Beyond that, he explains how to calculate net asset values, as distinct from book values. He describes the problems with earnings as a value metric. He explains the value of dividends and other distributions. He also explains when it can make sense to own companies that are losing money. (Underlying values are growing in a way that the tax accounting basis does not catch.)
It's a good book. Together with Value Investing, it gives you a full picture of how Marty Whitman thinks about value investing. He is one of the leading value investors of our time, but he has spent more time than most on the underlying theory. For those who want to think more deeply about value investing, Marty Whitman is a highly recommended read.
5 of 5 people found the following review helpful
on January 19, 2013
After hearing lots of ranting and raving about Marty Whitman, I decided to pick up a copy of this book. (From the library. Sorry Amazon!)
In a nutshell: It's not worth it.
I have a lot of respect for Mr. Whitman, but this book is just awful. It's unnecessarily long. For example, the latter fifth of the book is information essentially copy-pasted from other sources, such 10-Ks and proxies, with nothing more than a smattering of written-by-Marty-Whitman paragraphs here and there. And these paragraphs don't really add all that much.
The book's also nowhere near to the point. It meanders along from subject to subject without touching on *any* useful core concepts. It kind of just talks, and talks, and talks for some 400 plus pages (if you include the prefix and appendices), and I learned absolutely *nothing* new, conceptually, from the entire thing.
Did I mention I've read accounting textbooks that were more fun to read than this?
If you're a beginner investor, pass on this. It's going to be a tough read. And even if you could understand everything, you probably wouldn't get much out of it. I recommend Joel Greenblatt's You Can Be a Stock Market Genius and Bruce Greenwald's Value Investing instead, in that order. Greenblatt's book is incredibly readable and full of great information. Greenwald's book is a little tougher for the beginner, but you'll learn lots from it.
If you're a more experienced investor and want to read this because it's a "classic", resist the temptation. I wish I had.
4 of 4 people found the following review helpful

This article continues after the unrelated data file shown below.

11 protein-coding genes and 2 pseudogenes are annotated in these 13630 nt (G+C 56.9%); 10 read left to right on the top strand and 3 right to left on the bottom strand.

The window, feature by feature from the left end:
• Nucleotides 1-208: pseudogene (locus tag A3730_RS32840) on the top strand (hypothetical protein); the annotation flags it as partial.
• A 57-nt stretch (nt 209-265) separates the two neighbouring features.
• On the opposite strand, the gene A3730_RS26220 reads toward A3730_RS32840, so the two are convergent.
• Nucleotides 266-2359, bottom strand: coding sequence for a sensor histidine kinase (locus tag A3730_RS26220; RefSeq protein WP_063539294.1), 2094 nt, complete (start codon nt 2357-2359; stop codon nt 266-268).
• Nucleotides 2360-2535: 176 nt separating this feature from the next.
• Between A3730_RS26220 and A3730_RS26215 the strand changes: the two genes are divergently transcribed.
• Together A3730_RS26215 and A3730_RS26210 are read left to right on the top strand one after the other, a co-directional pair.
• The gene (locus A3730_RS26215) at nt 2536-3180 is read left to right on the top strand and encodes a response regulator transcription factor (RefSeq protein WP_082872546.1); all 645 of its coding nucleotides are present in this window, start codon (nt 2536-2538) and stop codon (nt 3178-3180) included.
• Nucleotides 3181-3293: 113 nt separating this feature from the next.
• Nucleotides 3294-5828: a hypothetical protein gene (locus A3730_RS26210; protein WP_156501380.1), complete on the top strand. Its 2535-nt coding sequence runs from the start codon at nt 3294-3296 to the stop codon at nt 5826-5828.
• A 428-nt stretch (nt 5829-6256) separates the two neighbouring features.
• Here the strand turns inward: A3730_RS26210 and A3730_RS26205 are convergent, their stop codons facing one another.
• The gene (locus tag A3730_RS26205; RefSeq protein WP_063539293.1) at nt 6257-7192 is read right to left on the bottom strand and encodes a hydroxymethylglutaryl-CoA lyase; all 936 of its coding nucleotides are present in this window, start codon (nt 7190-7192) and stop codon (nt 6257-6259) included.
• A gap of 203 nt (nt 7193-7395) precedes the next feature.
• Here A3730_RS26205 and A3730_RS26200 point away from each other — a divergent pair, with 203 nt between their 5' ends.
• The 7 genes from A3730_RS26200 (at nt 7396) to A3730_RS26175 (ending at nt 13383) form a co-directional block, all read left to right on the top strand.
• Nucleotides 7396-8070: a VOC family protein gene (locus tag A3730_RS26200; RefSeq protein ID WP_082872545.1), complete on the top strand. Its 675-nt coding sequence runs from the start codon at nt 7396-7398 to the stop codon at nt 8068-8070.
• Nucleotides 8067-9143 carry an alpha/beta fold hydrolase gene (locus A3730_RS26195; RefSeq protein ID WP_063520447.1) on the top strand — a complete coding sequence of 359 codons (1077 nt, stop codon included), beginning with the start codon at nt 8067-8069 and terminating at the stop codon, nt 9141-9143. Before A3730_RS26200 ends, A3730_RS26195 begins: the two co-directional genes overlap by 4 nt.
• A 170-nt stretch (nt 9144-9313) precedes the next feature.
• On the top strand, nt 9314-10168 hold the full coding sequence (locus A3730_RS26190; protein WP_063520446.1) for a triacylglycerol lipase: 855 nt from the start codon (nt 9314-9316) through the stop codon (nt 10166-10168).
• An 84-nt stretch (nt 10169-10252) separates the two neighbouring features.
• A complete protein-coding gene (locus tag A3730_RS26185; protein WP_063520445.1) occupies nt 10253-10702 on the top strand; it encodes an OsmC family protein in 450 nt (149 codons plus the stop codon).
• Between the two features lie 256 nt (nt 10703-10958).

on December 24, 2007
This book was written by two (now wildly successful) fund managers. The prose and style is clearly mid-70s, but the advice is still sound.
In particular, I liked the contrarian recommendation to buy companies w/ LOW margins. That accompanied with mean reversion of sectors gives you plenty of bang for your buck.
The differentiation of economic and accounting earnings - I have yet to see this descirbed anywhere else. I also have yet to see a sell-side analyst understand this concept.
There are also many good real world examples that we find occuring again and again and again and again....this alone makes it worth the read.
That being said, getting through this was a slog. It felt too much like a dry text book. Maybe I am a victim of flashier editing that is in vouge these days....
5 of 6 people found the following review helpful
on August 14, 2009
This is a very good book, but I have to warn readers that it is mainly for more advanced investors. In this book, the author lays the foundation for his investment philosophy and educates readers about analyzing individual securities. This book is an investment classic and will be read by investors for decades, because good investing is good investing.
The part that I particularly enjoyed was when the author described how different investors, specifically control investors, have different agendas and how it affects the company and other smaller investors. I enjoyed reading this book, and if you are a serious investor you should read it, too.
- Mariusz Skonieczny, author of Why Are We So Clueless about the Stock Market? Learn how to invest your money, how to pick stocks, and how to make money in the stock market
4 of 5 people found the following review helpful
on October 22, 2010
This book presumes familiarity with accounting and basic investing terminology; I would not recommend it for a new investor. On the other hand, it is not a technical book, and will offer limited value to the experienced and the financially savvy.
It does present the perspective and basic analytical framework that has been so rewarding to Third Avenue. Whitman and Shubik present the "financial-integrity" approach, which can be summarized in four principles:
1. Management and other influential interests should be relatively reliable.
2. Information necessary for an investment thesis should be accessible.
3. Interests should be supported by high quality assets with limited associated liabilities.
4. Value should exceed price by a worthwhile margin.
However, I only voted three stars because I felt that the book meandered into unnecessary topics, such as an extensive discussion of the ideal role of GAAP. While accountants may find the chapter(s) interesting, investing students might find the topic to be impractical.
With the above caveats in mind, this book is worth purchasing for the new analyst who has already begun to form an investing methodology, but who is willing to consider the experience and wisdom of a seasoned veteran.
21 of 30 people found the following review helpful
on March 19, 2006
This book disappointed me after reading Martins letters. Although this book provides a very different angle on value investing and has some useful ideas the writing style is poor and lacks clarity. There are much better books on analysing companies I suggest Financial Statement Analysis by Martin Fridson and Fernando Alvarez.